In any event, the claimed irregularity in proceedings prior to a plea of guilty, an alleged violation of Rule 1100, would be reviewable only to the extent that it affected the voluntary character of the plea itself. Therefore, even though a violation of Rule 1100 is ordinarily reversible error, the appellant, after a guilty plea, must show that its violation had some effect upon the voluntariness of his guilty plea, or that defect is waived. See Commonwealth v. Rice, 456 Pa. at 93 n.3, 318 A.2d 705; Commonwealth ex rel. Kerekes v. Maroney, 423 Pa. 337, 341 n.2, 223 A.2d 699 (1966); Commonwealth v. Bowman, 228 Pa.Super. 342, 344 n.3, 325 A.2d 818 (1974). It is significant in this regard that in the instant appeal no attack is made, directly or indirectly, on the voluntariness of appellant's guilty pleas. In a recent decision, the Pennsylvania Supreme Court (per Justice Pomeroy) held that where a defendant who pleaded guilty raised neither the legality of sentence nor voluntariness of his plea on appeal, and did not make any attempt to relate the delay in commencement of his new trial under Rule 1100 to the validity of his plea, his sentence would be affirmed. Commonwealth v. Bunch, 466 Pa. 22, 351 A.2d 284 (1976).

*201 We now turn to appellant's remaining issues relating to imposition of sentences. After receiving a pre-sentence investigation, a sentencing hearing was conducted on November 3, 1975. At its conclusion, the Court imposed the aforementioned prison sentences. Appellant contends that these sentences, although well within the statutory limits, imposed far too harsh a punishment and, therefore, constituted an abuse of the sentencing judge's discretion. In addition, appellant argues that the court erred in considering his juvenile record for the purpose of sentencing. Both contentions are without merit. The factual basis of these charges were related to the judge during appellant's guilty plea colloquy of September 5, 1975. Appellant argues that the amount of money taken was minimal, that the assault was partially provoked by the victim herself, and therefore the punishment imposed was too severe. The sentencing judge considered these facts and concluded the sentences imposed were moderate for the type of serious street crime involved. The court noted that appellant, with his accomplice, grabbed one female victim, robbed her of one dollar and cut her severely enough that she required some 72 stitches. Under the circumstances of this case, the sentences imposed were not manifestly excessive. See Commonwealth v. Straw, 238 Pa.Super. 535, 361 A.2d 427 (1976); Commonwealth v. Wrona, 442 Pa. 201, 275 A.2d 78 (1971).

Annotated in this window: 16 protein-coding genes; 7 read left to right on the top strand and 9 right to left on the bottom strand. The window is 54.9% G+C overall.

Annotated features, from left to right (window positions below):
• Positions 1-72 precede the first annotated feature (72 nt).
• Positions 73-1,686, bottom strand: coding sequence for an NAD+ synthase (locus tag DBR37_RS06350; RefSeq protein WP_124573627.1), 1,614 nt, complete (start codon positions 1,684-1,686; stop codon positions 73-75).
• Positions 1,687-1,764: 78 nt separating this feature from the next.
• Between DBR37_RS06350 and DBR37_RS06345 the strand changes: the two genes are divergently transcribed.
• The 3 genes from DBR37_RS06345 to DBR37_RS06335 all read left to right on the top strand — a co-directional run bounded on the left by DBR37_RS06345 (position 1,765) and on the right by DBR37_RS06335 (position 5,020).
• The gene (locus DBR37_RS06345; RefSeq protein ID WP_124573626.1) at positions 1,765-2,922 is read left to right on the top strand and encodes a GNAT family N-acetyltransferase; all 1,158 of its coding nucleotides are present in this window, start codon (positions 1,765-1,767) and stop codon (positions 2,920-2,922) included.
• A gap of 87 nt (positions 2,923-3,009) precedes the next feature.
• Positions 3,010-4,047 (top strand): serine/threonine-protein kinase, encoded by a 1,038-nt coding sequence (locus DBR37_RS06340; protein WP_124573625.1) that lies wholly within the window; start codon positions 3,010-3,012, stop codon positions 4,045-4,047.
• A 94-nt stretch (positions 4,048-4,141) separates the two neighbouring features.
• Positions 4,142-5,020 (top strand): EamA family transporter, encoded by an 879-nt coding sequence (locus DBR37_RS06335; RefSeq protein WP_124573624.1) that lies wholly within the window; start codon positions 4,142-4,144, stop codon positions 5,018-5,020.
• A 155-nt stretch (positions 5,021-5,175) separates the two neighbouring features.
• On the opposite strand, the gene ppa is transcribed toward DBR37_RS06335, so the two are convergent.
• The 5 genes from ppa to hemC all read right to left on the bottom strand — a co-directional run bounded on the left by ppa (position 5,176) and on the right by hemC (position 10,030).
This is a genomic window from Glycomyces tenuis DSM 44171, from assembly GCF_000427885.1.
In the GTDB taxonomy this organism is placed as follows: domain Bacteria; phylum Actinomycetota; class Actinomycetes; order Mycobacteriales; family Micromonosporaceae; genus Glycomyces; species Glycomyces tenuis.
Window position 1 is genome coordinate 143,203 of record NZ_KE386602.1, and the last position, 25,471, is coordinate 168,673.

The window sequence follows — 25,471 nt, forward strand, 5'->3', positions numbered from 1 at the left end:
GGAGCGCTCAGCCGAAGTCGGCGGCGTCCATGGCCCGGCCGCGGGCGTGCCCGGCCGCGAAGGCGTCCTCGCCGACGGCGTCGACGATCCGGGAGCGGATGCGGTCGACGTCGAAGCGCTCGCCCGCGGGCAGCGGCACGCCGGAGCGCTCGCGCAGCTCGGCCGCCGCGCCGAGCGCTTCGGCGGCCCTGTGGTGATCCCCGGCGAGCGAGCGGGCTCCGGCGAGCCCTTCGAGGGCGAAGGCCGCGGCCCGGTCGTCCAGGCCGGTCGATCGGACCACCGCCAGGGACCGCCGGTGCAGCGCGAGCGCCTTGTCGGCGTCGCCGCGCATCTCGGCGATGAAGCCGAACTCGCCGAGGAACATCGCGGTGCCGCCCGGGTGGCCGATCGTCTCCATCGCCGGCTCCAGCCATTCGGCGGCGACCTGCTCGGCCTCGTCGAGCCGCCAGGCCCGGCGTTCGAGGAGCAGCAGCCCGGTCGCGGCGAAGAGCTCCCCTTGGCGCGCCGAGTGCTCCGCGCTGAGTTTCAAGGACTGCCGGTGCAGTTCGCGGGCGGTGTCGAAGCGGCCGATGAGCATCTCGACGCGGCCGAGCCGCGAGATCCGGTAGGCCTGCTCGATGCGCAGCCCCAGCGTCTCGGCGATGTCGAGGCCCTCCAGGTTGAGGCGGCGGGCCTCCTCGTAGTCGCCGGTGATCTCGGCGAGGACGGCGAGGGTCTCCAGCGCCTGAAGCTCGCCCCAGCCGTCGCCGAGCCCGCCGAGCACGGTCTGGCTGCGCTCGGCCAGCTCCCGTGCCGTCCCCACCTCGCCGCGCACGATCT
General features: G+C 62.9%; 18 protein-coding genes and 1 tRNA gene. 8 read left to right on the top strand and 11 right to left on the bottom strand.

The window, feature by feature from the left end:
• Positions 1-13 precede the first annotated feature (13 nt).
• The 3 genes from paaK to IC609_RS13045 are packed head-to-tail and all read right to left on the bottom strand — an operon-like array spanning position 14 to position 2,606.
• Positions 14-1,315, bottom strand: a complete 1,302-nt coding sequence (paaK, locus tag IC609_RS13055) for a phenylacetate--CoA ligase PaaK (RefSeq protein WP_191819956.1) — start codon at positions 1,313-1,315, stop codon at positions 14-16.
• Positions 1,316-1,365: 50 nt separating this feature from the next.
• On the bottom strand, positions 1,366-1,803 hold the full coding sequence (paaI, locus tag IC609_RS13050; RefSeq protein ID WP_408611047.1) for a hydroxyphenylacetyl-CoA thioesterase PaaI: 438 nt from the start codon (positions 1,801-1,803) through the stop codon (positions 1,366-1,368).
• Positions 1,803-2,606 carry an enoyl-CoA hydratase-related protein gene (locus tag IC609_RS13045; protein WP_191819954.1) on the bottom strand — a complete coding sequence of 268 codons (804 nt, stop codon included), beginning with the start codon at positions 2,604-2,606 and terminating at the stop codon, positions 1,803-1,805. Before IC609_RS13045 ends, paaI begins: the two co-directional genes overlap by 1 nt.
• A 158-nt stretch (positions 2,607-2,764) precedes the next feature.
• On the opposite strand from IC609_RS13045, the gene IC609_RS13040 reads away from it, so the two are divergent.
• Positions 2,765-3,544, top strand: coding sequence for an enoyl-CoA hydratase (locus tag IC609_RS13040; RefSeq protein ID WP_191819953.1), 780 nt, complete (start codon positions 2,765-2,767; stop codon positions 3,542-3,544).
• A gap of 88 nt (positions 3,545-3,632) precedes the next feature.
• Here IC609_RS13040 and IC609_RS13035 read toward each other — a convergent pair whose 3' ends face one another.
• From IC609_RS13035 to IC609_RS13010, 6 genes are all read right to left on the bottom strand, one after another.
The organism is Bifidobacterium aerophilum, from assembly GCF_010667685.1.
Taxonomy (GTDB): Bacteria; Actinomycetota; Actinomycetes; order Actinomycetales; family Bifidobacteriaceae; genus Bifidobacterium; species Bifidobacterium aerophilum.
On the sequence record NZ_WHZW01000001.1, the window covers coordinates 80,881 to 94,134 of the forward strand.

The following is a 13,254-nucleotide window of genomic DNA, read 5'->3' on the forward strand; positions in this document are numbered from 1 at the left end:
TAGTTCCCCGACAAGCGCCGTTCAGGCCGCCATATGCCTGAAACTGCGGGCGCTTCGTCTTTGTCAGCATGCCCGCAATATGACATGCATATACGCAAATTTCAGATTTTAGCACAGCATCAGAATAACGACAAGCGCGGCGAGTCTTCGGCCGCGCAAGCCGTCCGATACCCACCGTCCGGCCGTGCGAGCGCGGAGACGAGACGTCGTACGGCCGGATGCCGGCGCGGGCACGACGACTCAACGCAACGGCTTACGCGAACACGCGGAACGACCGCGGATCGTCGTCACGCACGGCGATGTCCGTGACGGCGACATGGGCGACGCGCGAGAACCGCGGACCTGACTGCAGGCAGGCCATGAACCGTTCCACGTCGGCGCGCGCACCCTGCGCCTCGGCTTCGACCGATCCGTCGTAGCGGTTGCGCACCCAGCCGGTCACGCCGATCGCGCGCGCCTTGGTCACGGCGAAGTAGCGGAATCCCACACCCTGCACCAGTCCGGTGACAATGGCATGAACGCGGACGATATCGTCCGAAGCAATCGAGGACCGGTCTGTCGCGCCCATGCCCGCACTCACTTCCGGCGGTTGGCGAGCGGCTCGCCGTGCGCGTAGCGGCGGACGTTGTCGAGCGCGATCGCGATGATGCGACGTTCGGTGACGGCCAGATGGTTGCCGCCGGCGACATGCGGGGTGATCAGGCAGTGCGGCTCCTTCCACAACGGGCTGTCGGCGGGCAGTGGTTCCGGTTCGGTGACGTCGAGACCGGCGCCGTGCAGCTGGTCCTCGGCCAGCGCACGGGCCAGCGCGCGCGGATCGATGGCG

Finally, the sentencing judge refutes the allegation that appellant's prior juvenile record, containing a negative evaluation, was considered as a factor influencing the imposition of sentence. Moreover, in Commonwealth ex rel. Hendrickson v. Meyers, 182 Pa.Super. 169, 126 A.2d 485 (1956), this court held that a sentencing judge may consider the prior juvenile record of a defendant when imposing sentence.

Accordingly, judgments of sentence are affirmed.

WATKINS, former President Judge, did not participate in the consideration or decision of this case.

SPAETH, J., concurs in the result.


[1] Appellant had also been charged with a criminal homicide.

[2] Specifically, appellant complains that the Commonwealth failed to exercise due diligence in not arranging an earlier preliminary hearing so that trial could have commenced during the May session of criminal court, and that the trial court erred in granting the extension due to an overcrowded court schedule. Although we do not reach the merits of these allegations in this particular appeal we note that both issues have been decided previously in other appeals before this court. See, Commonwealth v. Reese, 237 Pa.Super. 326, 352 A.2d 143 (1976) and Commonwealth v. Zirkle, 251 Pa.Super. 214, 380 A.2d 454 (1977).

[3] Included in the legality of sentence category is the jurisdiction of the sentencing court. See, e.g., Commonwealth v. Greer, 457 Pa. 646, 326 A.2d 338 (1975); Commonwealth v. Little, 455 Pa. 163, 314 A.2d 270 (1974). A Rule 1100 claim does not affect the hearing court's jurisdiction. Cf. Commonwealth v. Bennett, 236 Pa.Super. 509, 345 A.2d 754 (1975).